, Volume 15, Issue 6, pp 429-437

Treatment of Nocturia in the Elderly

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Abstract

The aging process, behavioural habits and a multitude of pathological conditions are the main contributors to the development of nocturia in the elderly. Age-related physiological changes can alter the regular pattern of urine excretion and lead to increased nocturnal frequency of voiding. In addition, aging is associated with anatomical and physiological changes of the urinary tract itself that predispose to increased urinary frequency without affecting urine volume.

Several urinary and extra-urinary tract conditions may have nocturia as a prominent symptom. These conditions can be grouped as those associated with bladder overactivity, bladder outlet obstruction, bladder hypotonicity and an increased urine volume. A detailed assessment that gathers clues from the medical history, physical examination and laboratory is of utmost importance in identifying the specific causes.

Overactive bladder can be idiopathic or associated with different triggers such as UTI, bladder stones, bladder tumours and CNS diseases that disrupt the normal inhibitory signals to the bladder. It may be cured by the successful elimination of the trigger conditions. Therapeutic modalities include behavioural therapies with scheduled voiding, anticholinergic drugs and in women the use of transvaginal electrical stimulation.

Benign prostatic hyperplasia is the most common cause of bladder outlet obstruction in men. Different drug classes (e.g. peripheral α-adrenoceptor blockers and 5 α-reductase inhibitors) are now available for the treatment of mild to moderate symptoms. Surgery is reserved for patients with severe symptoms or with complications, with new and less invasive surgical techniques being preferred.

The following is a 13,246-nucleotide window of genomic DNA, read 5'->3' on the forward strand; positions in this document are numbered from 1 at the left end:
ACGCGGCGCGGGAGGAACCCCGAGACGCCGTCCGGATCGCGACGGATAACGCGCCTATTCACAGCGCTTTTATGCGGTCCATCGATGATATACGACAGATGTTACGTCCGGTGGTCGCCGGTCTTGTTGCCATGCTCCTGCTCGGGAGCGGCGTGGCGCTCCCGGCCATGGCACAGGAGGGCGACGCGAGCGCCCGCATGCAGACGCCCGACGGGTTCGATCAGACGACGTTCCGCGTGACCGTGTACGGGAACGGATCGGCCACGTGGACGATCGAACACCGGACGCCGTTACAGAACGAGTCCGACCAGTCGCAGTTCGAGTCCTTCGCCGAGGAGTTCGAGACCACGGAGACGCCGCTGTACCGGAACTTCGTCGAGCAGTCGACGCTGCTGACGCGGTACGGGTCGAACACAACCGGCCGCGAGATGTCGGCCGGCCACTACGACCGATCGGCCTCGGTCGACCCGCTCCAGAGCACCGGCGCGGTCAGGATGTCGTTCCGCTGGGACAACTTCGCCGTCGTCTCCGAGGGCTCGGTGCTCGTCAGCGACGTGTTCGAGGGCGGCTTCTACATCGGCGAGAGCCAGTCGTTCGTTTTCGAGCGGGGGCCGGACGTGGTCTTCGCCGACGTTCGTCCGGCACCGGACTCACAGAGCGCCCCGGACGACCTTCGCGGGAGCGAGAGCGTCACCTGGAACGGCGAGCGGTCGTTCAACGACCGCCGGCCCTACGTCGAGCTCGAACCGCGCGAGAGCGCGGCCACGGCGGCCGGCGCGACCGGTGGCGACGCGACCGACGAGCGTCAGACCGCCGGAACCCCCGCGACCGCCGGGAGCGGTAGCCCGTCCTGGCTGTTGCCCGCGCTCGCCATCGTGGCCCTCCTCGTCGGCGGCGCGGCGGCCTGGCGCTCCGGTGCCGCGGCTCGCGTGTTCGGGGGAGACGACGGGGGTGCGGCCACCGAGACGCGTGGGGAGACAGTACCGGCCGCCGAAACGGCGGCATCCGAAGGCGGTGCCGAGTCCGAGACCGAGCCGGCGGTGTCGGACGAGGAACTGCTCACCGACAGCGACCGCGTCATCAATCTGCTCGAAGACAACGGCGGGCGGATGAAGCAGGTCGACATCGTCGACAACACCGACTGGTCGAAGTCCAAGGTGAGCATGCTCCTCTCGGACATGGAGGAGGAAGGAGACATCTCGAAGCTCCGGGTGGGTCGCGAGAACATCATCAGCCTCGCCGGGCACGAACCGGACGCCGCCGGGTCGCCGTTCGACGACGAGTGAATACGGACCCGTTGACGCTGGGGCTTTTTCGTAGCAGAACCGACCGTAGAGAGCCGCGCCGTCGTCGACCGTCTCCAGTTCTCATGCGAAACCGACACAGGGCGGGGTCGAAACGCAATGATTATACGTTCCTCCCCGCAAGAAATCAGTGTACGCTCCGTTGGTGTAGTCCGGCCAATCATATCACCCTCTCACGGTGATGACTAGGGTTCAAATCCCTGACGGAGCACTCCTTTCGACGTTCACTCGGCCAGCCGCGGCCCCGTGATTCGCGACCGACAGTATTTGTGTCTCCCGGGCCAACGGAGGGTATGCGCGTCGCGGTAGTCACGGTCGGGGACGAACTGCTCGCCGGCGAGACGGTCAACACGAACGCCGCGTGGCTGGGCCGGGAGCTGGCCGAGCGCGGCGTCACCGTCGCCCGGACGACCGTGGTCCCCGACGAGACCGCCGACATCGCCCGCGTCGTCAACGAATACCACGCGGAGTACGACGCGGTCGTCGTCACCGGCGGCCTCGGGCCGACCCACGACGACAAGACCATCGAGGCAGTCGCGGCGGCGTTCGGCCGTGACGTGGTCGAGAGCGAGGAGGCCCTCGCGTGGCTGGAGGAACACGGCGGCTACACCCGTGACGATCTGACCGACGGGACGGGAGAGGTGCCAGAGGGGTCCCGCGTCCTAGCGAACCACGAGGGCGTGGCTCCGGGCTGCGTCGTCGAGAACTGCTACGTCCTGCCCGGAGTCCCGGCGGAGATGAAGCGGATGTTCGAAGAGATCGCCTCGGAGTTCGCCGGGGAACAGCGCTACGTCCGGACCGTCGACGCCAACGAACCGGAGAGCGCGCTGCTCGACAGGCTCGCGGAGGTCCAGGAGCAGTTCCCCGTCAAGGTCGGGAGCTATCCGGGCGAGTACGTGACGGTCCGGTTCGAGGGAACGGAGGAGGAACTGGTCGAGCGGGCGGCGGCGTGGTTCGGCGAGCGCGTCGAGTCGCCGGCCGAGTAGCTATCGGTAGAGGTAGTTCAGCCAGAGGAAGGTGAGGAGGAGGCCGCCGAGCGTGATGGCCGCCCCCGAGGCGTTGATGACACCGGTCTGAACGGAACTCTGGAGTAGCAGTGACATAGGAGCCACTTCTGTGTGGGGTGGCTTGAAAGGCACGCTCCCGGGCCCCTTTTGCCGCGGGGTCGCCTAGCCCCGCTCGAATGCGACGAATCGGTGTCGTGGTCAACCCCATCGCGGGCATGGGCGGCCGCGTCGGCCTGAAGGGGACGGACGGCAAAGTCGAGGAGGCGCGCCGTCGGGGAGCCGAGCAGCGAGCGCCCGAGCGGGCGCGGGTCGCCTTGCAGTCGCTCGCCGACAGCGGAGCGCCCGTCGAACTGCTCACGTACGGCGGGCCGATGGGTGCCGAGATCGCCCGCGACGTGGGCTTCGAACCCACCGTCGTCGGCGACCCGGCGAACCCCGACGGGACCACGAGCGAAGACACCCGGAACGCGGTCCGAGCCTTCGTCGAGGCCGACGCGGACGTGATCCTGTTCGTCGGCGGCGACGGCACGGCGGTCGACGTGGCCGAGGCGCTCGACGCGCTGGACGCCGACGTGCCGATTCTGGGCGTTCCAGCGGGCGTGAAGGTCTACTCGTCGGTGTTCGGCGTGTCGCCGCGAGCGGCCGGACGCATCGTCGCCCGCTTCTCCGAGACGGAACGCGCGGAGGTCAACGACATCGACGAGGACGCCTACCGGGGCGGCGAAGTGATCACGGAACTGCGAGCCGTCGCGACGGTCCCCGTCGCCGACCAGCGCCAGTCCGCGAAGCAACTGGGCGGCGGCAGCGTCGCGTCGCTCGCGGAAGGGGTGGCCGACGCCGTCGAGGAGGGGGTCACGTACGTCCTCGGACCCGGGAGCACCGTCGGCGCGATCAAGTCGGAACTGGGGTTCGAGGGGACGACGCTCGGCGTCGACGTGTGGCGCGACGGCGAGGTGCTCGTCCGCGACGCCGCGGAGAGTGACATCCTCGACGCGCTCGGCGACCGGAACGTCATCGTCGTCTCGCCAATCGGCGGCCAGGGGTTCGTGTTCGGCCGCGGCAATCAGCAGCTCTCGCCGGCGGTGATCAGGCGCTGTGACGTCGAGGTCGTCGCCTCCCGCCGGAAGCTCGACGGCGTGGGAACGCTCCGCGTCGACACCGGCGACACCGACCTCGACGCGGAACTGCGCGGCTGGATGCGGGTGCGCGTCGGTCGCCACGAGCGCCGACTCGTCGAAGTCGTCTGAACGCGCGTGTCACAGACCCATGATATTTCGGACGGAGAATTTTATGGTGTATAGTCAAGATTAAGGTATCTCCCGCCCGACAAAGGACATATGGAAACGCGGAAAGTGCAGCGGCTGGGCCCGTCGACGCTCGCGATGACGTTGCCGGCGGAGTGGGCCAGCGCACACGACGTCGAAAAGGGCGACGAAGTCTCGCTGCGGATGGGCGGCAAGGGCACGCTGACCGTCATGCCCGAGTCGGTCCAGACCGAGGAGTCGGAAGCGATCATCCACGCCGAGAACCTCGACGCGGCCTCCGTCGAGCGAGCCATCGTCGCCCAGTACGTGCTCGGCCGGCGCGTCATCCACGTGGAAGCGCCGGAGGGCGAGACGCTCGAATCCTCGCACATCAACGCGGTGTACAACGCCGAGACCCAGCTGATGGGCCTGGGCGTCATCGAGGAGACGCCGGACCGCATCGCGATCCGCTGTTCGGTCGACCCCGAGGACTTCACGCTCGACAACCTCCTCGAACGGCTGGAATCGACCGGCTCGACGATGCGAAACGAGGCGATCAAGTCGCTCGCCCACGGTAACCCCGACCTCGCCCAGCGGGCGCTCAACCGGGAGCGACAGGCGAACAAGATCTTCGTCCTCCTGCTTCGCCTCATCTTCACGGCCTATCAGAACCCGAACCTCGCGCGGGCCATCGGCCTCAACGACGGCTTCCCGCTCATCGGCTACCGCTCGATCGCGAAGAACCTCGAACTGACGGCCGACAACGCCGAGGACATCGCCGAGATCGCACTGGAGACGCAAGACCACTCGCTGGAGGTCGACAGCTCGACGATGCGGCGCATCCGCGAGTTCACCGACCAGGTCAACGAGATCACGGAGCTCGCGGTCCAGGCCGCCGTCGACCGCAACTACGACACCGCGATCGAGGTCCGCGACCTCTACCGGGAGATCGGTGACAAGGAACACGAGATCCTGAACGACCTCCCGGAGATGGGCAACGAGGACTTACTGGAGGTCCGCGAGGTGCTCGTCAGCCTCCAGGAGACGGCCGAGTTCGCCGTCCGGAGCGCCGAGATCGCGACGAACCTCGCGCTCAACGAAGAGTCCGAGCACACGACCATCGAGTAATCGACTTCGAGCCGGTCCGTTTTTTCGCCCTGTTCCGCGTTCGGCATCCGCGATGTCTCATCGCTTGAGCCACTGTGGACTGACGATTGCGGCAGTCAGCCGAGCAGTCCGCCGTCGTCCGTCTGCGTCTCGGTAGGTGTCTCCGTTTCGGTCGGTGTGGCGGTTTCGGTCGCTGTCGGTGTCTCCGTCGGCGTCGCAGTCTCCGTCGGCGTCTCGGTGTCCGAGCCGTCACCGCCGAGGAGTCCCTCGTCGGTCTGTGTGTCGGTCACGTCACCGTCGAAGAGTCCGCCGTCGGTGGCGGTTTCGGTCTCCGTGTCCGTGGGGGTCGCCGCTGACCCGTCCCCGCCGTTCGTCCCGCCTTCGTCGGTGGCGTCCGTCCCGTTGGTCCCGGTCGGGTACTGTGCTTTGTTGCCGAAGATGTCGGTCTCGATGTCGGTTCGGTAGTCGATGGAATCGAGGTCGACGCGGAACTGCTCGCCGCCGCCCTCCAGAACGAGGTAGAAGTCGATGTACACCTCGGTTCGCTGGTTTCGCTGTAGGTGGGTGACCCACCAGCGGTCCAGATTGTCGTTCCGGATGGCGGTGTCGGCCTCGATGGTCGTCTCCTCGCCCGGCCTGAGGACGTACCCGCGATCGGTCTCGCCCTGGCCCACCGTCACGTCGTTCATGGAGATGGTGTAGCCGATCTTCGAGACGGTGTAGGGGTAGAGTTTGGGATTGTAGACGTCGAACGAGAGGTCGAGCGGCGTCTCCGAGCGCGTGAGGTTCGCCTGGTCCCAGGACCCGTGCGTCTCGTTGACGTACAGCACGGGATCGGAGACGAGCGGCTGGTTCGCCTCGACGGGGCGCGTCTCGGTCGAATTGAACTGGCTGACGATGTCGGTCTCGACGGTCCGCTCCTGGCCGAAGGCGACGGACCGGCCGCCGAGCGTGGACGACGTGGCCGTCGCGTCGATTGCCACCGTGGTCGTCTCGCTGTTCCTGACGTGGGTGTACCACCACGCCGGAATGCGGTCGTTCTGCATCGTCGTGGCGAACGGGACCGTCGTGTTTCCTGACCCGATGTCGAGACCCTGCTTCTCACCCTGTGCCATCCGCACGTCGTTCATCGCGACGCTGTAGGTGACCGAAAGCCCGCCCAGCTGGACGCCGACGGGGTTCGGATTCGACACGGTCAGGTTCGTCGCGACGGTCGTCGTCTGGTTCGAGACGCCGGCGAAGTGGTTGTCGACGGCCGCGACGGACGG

Bladder hypotonicity is usually caused by peripheral neuropathies, spinal cord lesions and the indiscriminate use of drugs with anticholinergic actions. Treatment involves discontinuation of implicated drugs, short term use of cholinergic drugs and urinary catheterisation.

Increased urine volumes and nocturia are frequently seen in hyperosmolar and oedematous states. Excessive ingestion of fluids, caffeinated or alcoholic beverages are habits that commonly produce nocturia. Although more definitive studies are awaited, low dose loop diuretics given a few hours prior to bedtime and desmopressin nasal spray or tablets may be useful alternatives for the control of nocturic symptoms in elderly patients with nocturnal polyuria syndrome.

Whenever nocturia is present, clinicians should try to identify its causes by means of a thorough history, physical examination and pertinent complimentary tests. Once the specific cause or causes are found, most cases can be satisfactorily managed with behavioural, pharmacological or surgical therapies.